NUSwan: Robot Swans for Highly Advanced Water Monitoring


Fig 4spare A researcher placing a NUSwan in Padang Reservoir for advanced water monitoring. Credits: NUS Environmental Research Institute

Assistant Professor Dr Mandar Chitre and his team of researchers from NUS Environmental Research Institute (NERI) developed robot swans that conduct highly advanced water monitoring. They recently tested this new technology at Singapore’s Padang Reservoir. The robot swans move around areas of interest in water bodies and send data wirelessly via cloud computing. Operators and programmers can remotely control the robot swans. This invention is potentially a new paradigm for freshwater testing in Singapore and around the globe.

We conducted an interview with the NUS team behind the robotic swans, also known as NUSwan. Read our conversation below for exclusive insights into this new ground-breaking technology!

Fig 4C Researchers using a remote to control a NUSwan. Credits: NUS Environmental Research Institute

Describe NUSwan and share the different compounds NUSwan measures.

This is a research project…

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Indian scientist receives European award for biomedical research


Dr. Vijay Tiwari (photo: Thomas Hartmann, JGU) Dr. Vijay Tiwari (photo: Thomas Hartmann, JGU)

Dr Vijay Tiwari, a Indian scientist, was recently honoured with Wilhelm Sander Award in recognition of his outstanding research in the biomedicine field. He received this award at a ceremony in Munich with Prof. Dr Harald zur Hausen as a chief guest, who received the Nobel prize in physiology or medicine 2008 for his research on cancer of the cervix.

Dr Tiwari currently heads a team of international scientists at the Institute of Molecular Biology in Germany where he and his team are researching the cellular processes underlying development and cancer. Ordinarily, cells in the body have a clear identity, e.g., a cell in the skin belongs in the skin and is different to a nerve cell in the brain. In metastatic cancers, tumorous cells have lost this tissue identity, and are able to move to other parts of the body, where they…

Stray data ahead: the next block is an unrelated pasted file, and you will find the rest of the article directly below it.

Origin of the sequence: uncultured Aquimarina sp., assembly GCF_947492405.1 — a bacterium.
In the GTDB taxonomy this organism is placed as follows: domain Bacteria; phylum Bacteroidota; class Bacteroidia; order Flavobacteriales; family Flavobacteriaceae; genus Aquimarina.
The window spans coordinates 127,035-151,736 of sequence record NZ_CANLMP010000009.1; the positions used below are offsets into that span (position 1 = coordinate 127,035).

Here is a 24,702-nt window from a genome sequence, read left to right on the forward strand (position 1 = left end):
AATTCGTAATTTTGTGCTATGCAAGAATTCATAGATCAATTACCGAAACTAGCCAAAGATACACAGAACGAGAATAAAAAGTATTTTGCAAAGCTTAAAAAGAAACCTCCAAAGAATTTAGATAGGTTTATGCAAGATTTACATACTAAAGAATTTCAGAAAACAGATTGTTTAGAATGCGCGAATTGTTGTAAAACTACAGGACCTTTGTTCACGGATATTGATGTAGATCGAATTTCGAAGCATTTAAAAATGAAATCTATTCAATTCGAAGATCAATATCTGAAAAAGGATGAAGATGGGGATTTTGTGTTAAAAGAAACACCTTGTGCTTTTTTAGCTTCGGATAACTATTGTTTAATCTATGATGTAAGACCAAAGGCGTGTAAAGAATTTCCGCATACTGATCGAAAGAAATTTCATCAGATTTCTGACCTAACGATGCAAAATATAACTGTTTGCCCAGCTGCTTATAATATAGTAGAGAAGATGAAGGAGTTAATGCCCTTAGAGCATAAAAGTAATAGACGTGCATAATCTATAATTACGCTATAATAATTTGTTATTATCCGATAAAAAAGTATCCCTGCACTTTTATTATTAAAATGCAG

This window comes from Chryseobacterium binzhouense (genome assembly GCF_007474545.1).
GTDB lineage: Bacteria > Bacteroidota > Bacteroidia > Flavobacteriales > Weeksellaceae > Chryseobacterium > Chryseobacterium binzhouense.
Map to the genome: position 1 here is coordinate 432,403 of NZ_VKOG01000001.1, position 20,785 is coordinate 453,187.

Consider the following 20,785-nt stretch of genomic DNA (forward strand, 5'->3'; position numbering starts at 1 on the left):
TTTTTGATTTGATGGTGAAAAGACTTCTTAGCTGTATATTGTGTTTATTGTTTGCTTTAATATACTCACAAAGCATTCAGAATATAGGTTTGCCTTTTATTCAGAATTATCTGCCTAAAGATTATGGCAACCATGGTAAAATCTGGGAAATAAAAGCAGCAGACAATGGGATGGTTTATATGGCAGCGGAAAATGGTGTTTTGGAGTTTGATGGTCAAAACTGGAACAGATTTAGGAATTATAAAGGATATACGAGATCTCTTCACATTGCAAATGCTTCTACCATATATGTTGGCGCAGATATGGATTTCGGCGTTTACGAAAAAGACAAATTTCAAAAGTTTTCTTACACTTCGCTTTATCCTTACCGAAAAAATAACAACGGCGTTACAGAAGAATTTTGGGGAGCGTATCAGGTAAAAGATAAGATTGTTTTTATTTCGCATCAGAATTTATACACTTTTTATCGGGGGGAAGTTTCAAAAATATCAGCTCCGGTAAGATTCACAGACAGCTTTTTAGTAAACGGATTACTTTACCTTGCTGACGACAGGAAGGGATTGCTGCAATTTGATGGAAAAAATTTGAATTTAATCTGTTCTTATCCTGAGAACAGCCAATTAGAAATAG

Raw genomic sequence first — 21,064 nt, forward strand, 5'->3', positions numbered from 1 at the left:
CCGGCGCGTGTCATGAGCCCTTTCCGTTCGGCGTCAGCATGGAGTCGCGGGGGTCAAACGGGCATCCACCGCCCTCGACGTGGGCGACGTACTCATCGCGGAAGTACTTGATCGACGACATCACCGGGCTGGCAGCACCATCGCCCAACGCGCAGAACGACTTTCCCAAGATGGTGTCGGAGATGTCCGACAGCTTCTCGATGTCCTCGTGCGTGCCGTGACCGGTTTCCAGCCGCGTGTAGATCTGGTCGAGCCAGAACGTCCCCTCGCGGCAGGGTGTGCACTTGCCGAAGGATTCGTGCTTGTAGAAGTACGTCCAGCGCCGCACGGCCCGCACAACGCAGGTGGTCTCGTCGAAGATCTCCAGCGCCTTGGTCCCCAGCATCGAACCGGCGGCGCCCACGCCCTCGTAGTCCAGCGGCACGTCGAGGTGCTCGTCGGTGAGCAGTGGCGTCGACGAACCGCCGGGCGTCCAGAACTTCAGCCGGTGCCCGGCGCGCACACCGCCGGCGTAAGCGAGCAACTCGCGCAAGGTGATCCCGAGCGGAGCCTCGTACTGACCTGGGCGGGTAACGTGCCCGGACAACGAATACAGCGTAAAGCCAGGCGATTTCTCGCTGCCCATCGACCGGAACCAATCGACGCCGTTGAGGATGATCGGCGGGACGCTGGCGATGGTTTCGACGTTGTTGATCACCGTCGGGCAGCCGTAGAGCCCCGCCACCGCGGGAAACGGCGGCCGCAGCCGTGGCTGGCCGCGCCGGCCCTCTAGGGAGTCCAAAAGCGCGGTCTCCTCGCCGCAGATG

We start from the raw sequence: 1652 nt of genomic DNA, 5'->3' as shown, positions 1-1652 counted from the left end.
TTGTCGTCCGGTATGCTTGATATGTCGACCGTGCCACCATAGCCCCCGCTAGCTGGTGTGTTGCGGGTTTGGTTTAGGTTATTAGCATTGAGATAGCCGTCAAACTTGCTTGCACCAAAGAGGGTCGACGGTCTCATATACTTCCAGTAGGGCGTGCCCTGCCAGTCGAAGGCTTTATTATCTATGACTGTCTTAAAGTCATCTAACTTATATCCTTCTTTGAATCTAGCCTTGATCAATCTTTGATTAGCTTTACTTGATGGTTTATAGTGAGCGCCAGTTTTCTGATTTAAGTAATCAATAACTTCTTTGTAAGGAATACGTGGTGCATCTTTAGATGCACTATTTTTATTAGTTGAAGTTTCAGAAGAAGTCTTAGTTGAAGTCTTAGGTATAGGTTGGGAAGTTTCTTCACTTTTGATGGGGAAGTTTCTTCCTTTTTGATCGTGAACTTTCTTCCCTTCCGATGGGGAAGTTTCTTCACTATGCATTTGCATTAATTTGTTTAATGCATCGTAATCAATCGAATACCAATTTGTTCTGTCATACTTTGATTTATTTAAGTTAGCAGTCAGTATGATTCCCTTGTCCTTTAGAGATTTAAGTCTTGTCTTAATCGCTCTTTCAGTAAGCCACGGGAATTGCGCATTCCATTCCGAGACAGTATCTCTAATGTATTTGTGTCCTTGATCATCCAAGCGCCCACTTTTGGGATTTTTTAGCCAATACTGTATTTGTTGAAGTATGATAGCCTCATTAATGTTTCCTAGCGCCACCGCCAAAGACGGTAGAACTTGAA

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Panasonic Medical Robots, HOSPI aid Hospital Operations at Changi General Hospital


In line with the country’s goal of becoming a Smart Nation, Panasonic System Solutions Asia Pacific (Panasonic) and Changi General Hospital (CGH) are implementing assistive robotics technology to improve operational efficiency of a hospital. Experimental use of the Panasonic autonomous delivery robots, HOSPI, began in February 2015 and they are being implemented in phases. CGH is the first hospital outside of Japan to utilise HOSPI. As part of the hospital’s porter management system, the four HOSPI are able to deliver fragile and bulky medicine, medical specimens and patients’ case notes 24/7, easing manpower constraints.

HOSPI is equipped with security features to prevent tampering, theft and damage during delivery. The robot’s contents can only be accessed with ID cards. Automation enables HOSPI to move around using the lifts and between facilities in CGH’s Main Building and The Integrated Building on its own, delivering medicine and specimens.

Rubina Gan, Assistant General Manager…

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This Crazy Tree Grows 40 Kinds of Fruit!


Sam Van Aken, an artist and professor at Syracuse University, uses “chip grafting” to create trees that each bear 40 different varieties of stone fruits, or fruits with pits.

The grafting process involves slicing a bit of a branch with a bud from a tree of one of the varieties and inserting it into a slit in a branch on the “working tree,” then wrapping the wound with tape until it heals and the bud starts to grow into a new branch. Over several years he adds slices of branches from other varieties to the working tree. In the spring the “Tree of 40 Fruit” has blossoms in many hues of pink and purple, and in the summer it begins to bear the fruits in sequence—Van Aken says it’s both a work of art and a time line of the varieties’ blossoming and fruiting.

He’s created more than a dozen of the trees that have…

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